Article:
An international research team that included INRA and CNRS scientists has revealed the key role played by rare plant species in maintaining ecosystem "multifunctionality": both species and evolutionary diversity is important. This work was recently been published in PNAS . Based on data from 123 sampling sites around the world, the results show that taxonomic, functional, and phylogenetic biodiversity matters for ecosystem functioning. The findings also underscore that it is essential to protect rare species to ensure the proper functioning of ecosystems.
Ecosystems furnish multiple functions at the same time, an attribute that is referred to as multifunctionality. Such functions may include the transformation, recycling, or storage of nutrients and/or organic matter. Maintaining ecosystem multifunctionality is a significant environmental, economic, and societal challenge given global climate change and the biodiversity crisis.
It is important to consider more than just the number of plant species in an ecosystem. We must also account for the functional role of these species as expressed by their morphology, physiology, and phylogenetic history (i.e., their evolutionary relationships with other species). Because they produce large amounts of biomass, the most abundant species’the dominant species’play a major role in ecosystem dynamics. However, many species that are less abundant or even rare may also make a significant contribution, notably to ecosystem multifunctionality.
An international research team composed of scientists from INRA, CNRS, and Spanish research institutes studied the influence of plant biodiversity on the multifunctionality of terrestrial ecosystems. Using a standardised approach, the team examined biodiversity patterns at 123 sampling sites scattered across all the world’s continents (with the exception of Antarctica). They looked at very different ecosystems with contrasting plant assemblages, geological histories, and climatic conditions. These ecosystems included the African savanna, the desert steppes in China, the pampas of South America, the forests of Australia, the scrublands of the Mediterranean Basin, and the steppes of North Africa. The researchers then examined the relationship between the different biodiversity components (i.e., morphology, physiology, and phylogenetics) and multifunctionality by measuring 15 major ecosystem functions, including the transformation of nitrogen, phosphorus, and soil organic matter. As a result, they evaluated indicators of soil fertility, soil water retention, and biological productivity.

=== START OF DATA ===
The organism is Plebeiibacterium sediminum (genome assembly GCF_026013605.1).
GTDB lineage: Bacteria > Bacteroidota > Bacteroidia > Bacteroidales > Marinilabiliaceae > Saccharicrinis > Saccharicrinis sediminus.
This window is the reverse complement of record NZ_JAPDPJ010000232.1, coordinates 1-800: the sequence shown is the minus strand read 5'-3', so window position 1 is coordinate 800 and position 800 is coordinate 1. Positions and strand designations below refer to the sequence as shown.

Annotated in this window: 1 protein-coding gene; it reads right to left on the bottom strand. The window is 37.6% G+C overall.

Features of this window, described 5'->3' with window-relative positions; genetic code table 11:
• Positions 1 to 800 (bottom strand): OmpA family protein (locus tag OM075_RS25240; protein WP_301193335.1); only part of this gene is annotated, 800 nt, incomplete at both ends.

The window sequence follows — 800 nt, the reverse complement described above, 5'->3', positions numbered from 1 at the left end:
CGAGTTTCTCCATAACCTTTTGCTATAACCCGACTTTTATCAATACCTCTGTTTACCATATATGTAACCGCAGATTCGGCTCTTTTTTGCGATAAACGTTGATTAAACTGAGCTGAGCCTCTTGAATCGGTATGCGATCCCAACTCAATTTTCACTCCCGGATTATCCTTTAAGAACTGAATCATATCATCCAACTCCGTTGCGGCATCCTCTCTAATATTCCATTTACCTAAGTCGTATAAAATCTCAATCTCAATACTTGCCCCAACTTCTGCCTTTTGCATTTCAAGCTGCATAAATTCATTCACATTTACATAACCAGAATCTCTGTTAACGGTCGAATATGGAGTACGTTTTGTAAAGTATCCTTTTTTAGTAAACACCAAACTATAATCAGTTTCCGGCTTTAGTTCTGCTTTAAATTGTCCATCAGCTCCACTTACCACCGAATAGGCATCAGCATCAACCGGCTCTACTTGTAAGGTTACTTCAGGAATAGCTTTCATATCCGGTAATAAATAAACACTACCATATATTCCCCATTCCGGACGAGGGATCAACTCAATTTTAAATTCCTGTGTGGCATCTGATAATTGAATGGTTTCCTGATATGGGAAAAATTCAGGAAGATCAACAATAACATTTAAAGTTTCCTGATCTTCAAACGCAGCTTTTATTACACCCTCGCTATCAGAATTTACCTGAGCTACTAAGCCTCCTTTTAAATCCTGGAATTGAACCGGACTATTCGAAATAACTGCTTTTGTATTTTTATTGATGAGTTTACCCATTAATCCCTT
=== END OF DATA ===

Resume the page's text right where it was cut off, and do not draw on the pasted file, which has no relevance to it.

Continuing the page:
They found that the importance of biodiversity was about more than just plant species number. The results showed that, to maintain a high level of multifunctionality in terrestrial ecosystems, it was crucial to have rare species and, more specifically, rare species representing diverse phylogenetic lineages. In contrast, dominant species had a minimal effect on ecosystem multifunctionality, even if they made a major contribution to certain specific ecosystem functions, such as biomass production.
These findings highlight that it is important to protect rare species. We must move beyond the aim of preserving certain threatened species, which is the focus of conservation biology, and instead act with the broader objective of maintaining proper ecosystem functioning. Dealing with the current biodiversity crisis is therefore critical if we wish to maintain ecosystem multifunctionality and ecosystem services that are essential to humanity, such as food production, soil carbon storage, soil fertility, the production of potable water, and prevention of soil erosion.